How we relate to the world
Our memories, our decisions, our experiences good and bad are collected in our Time Line and determine how we relate to the world. Storing these memories affects how we experience our lives and how we experience time.
The definition of time is an “indefinite, unlimited duration in which things are considered as happening in the past, present and future.”
Inside us we have a time line, a way of coding the past, present and future. We use this to know whether we have paid our gas bill, for example, so we don’t do it again. The past is also arranged in a certain way, so it is not confused with the present or future.
Edward T. Hall says that the simple ability of knowing what is a real event (outside), and what is a remembered, or made-up event, is necessary for our survival.
Language patterns used in NLP or that of good communicators are the result of knowing (either consciously or unconsciously) how people organise time inside their heads.
We have all heard the expressions ‘Put this behind you,’ ‘when you look back on this you will laugh,’ or ‘time is a great healer,’
Time has a different meaning to people all around the world and can depend on your job. A nurse who worked for 20 years doing shift work, found it difficult to organise her days when she retired. She noted she was more awake at night, than during the day. A bookeeper, tends to complete work on time and therefore, timeliness is important!
Distortion occurs when we make shifts in our experience of sensory data by making a misrepresentation of reality.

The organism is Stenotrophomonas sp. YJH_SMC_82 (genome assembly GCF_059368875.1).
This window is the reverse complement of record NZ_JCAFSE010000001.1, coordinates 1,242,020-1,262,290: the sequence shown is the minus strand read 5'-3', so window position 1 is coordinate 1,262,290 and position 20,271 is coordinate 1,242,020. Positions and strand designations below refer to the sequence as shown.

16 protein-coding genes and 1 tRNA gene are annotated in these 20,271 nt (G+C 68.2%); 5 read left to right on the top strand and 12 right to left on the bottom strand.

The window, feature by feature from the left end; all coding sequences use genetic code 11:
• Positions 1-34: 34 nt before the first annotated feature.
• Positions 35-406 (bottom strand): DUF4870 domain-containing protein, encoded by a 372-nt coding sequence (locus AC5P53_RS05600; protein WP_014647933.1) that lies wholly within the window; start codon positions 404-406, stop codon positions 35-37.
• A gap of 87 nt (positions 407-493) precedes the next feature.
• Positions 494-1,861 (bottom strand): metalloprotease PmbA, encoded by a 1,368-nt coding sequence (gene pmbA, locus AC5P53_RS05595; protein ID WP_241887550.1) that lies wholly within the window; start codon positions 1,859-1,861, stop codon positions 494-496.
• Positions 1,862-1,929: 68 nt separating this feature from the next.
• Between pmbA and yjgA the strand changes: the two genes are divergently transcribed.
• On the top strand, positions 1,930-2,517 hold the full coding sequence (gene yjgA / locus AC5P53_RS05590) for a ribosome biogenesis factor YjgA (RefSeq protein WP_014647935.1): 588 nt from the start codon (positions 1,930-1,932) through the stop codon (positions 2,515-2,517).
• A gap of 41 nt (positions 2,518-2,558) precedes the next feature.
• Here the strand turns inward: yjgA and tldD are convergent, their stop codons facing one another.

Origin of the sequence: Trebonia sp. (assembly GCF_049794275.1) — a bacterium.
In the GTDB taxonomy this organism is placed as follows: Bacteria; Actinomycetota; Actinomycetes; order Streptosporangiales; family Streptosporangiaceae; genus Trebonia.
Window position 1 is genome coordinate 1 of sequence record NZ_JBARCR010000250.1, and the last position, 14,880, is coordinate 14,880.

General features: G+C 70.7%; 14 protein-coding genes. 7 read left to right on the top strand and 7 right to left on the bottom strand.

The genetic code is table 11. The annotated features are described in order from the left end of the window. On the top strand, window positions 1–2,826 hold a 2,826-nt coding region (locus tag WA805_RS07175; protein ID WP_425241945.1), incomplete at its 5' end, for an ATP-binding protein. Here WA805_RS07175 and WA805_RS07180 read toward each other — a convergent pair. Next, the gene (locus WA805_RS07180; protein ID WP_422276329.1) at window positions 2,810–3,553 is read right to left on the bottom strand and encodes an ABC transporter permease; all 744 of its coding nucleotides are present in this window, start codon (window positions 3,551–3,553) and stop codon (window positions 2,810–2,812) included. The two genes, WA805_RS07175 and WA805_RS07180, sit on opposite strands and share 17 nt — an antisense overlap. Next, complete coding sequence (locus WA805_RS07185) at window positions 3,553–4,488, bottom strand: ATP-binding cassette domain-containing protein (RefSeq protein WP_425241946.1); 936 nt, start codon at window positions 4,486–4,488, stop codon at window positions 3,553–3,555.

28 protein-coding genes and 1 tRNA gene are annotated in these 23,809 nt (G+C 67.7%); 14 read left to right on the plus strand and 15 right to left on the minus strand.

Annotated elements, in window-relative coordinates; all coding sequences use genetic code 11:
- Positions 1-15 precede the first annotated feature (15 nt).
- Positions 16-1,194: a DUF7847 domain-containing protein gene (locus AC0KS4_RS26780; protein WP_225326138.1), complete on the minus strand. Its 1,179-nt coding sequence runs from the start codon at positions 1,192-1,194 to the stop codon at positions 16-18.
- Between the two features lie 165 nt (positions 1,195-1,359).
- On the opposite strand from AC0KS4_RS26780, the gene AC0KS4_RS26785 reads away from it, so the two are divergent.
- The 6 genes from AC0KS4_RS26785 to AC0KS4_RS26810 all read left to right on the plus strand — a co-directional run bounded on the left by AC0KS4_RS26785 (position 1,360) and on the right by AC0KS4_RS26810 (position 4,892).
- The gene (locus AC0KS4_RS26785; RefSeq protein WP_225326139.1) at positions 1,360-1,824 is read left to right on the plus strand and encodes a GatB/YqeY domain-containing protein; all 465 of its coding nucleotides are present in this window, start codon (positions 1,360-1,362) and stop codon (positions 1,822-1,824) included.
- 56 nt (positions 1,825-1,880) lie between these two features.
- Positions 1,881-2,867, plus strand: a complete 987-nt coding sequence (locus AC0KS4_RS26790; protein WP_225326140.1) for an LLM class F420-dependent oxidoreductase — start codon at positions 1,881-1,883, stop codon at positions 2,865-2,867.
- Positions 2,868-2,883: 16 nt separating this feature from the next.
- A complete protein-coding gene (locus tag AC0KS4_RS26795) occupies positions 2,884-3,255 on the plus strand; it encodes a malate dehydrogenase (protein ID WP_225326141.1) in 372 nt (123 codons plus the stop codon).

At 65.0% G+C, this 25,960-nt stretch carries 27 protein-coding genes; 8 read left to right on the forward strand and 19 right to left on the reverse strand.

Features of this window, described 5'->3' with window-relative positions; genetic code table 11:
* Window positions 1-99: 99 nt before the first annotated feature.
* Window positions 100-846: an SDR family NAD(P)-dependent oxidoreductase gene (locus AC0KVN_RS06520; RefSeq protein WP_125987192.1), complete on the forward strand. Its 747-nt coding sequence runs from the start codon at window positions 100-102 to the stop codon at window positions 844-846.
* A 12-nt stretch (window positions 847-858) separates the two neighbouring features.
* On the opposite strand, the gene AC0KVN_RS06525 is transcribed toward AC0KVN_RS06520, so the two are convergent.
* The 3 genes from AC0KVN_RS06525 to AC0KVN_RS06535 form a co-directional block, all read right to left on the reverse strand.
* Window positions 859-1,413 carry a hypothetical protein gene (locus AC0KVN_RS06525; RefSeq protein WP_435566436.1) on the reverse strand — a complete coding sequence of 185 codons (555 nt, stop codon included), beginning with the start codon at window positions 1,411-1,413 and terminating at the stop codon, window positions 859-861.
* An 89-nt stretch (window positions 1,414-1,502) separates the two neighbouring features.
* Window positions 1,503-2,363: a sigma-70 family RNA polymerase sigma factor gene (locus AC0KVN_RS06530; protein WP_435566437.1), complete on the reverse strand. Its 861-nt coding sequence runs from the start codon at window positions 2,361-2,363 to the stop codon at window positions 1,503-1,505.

An example of this from Eastern philosophy is called the story of the rope and the snake.
A man walking along a road saw what he thought was a snake and yelled “SNAKE.” However, when he looked closer he was relieved to find it was only a piece of rope. Distortion helps in the process of motivating ourselves and planning. We distort to plan and then reconstruct imaginary futures.
If you ask someone where is your past and where is your future? Most will say the future is ahead and the past is behind or to the left or right.
Memories are stored in a gestalt, which means they are stored around certain subjects and often connected like a string of beads.
Definition of Gestalt -Psychology concept used in training. It proposes that what is ‘seen’ is what appears to the seer and not what may ‘actually be there,’ and that the nature of a unified whole is not understood by analyzing its parts. It views learning as a reorganizing of a whole situation (often involving insight as a critical factor) in contrast to the behavioral psychology view that learning consists of associations between stimuli and responses. Gestalt experiments show that the brain does not act like a sponge (as a passive receiver of information) but actively filters, structures, and matches all incoming information against known patterns to make sense of it. Gestalt theory was proposed by the Austrian psychologist Christian von Ehrenfels (1859-1932) in 1890.
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